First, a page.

Irrigation Pipeline Replaces Deep Wellsby Dave Wilkins
Capital Press, September 1, 2009
Water district gambles on continued availability of surface water
MURTAUGH, Idaho -- Farmers in Southern Idaho often pump from wells hundreds of feet deep to irrigate their crops.
It's expensive, and groundwater wells have contributed to dwindling aquifer levels.
One irrigation district has taken aggressive steps to idle some of its deep wells and to switch farmers to surface water instead.
The South West Irrigation District recently completed work on a pipeline project that stretches from the Snake River near Burley to an area north of Oakley.
Water from the pipeline will replace about 15 deep wells, each about 500 to 600 feet deep.
The project includes a main pumping plant near the river, a booster station and about 44 miles of pipeline. It's the latest in a series of groundwater conversion projects undertaken by the irrigation district in recent years.
It's also the largest and most expensive.
"It's probably the biggest irrigation pipeline project in the state," said Randy Brown, a farmer from Murtaugh, Idaho, and a member of the South West Irrigation District board of directors.
Construction of the $6.5 million West Cassia Pipeline LLC project began earlier this year before planting and wrapped up in mid-August.
The project was on a fast track. The first of more than 200 semi-truck loads of pipe arrived even before all the easements were purchased.
About 7,500 acres of cropland that had been irrigated with groundwater will now be switched to surface water. Farmers will continue to use their pivot-irrigation systems, but they won't have to lift water from hundreds of feet underground anymore.
The main pumping station was constructed along a wastewater drainage connected to the Snake River under a cooperative agreement with the Burley Irrigation District.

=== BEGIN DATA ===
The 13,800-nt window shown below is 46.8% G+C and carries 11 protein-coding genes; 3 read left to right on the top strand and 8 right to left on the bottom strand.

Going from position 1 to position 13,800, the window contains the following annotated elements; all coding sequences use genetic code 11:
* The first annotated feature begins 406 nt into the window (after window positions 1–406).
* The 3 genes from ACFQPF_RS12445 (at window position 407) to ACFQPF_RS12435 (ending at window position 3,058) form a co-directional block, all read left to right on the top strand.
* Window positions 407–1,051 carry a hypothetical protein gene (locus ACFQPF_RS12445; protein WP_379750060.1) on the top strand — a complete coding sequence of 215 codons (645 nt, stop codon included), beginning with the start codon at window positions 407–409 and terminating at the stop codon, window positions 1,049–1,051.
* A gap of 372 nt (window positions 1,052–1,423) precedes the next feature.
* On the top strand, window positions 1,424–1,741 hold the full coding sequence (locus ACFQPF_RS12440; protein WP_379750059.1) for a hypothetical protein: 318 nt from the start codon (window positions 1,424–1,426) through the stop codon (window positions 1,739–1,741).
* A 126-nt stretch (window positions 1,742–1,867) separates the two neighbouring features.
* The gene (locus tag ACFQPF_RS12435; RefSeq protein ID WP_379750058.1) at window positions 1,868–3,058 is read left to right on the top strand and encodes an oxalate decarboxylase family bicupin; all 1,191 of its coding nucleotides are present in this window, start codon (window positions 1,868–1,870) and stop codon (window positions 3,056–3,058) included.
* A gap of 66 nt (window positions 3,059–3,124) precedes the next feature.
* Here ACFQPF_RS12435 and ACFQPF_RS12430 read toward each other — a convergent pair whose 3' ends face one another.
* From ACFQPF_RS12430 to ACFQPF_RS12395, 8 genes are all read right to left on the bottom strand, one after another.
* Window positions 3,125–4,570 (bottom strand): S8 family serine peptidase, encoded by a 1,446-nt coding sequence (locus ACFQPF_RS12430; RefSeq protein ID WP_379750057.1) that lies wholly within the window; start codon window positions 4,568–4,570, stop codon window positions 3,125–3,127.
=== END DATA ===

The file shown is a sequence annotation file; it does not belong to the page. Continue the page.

The surface water will come from two sources: Burley Irrigation District wastewater and the Snake River via lease agreements with other irrigation districts.
"We couldn't have done this without them," Brown said of the other irrigation entities.
Electronically controlled weirs and flow meters will be used to measure the amount of water by source as it flows into the pipeline.
"It will provide instantaneous measurements so anybody can see what's going on at any given time during the day," Brown said.
The new system is expected to replace about 15,000 acre feet of groundwater each irrigation season. The irrigation district will get credit for the water as part of its state-ordered obligation to help fish farms harmed by groundwater pumping.
Another advantage of the project is an estimated power savings of 30 to 40 percent, Brown said.
The idled deep wells should also benefit domestic wells and any other irrigation wells still operating in the area.
Despite its advantages, the project wasn't an easy call for the district and participating irrigators, Brown said. They're footing the bill themselves; no government funding was used.
There's also the uncertainty about how much surface water will be available for lease in the future and at what price.
"There's no guarantee that that water will be there every year," Brown said. "It's been a gamble for everyone."
But it's a gamble that the district was willing to take given the critical state of groundwater levels in the area. The only certainty is that things would get even worse if irrigators continued to do what they've been doing.
"It would be dry ground after awhile, and what's dry ground worth out there?" Brown said.
Addressing Irrigators' Concerns bluefish presents five minute Public Testimony at Pasco, Washington, February 17, 2000
learn more on topics covered in the film
see the video
read the script
learn the songs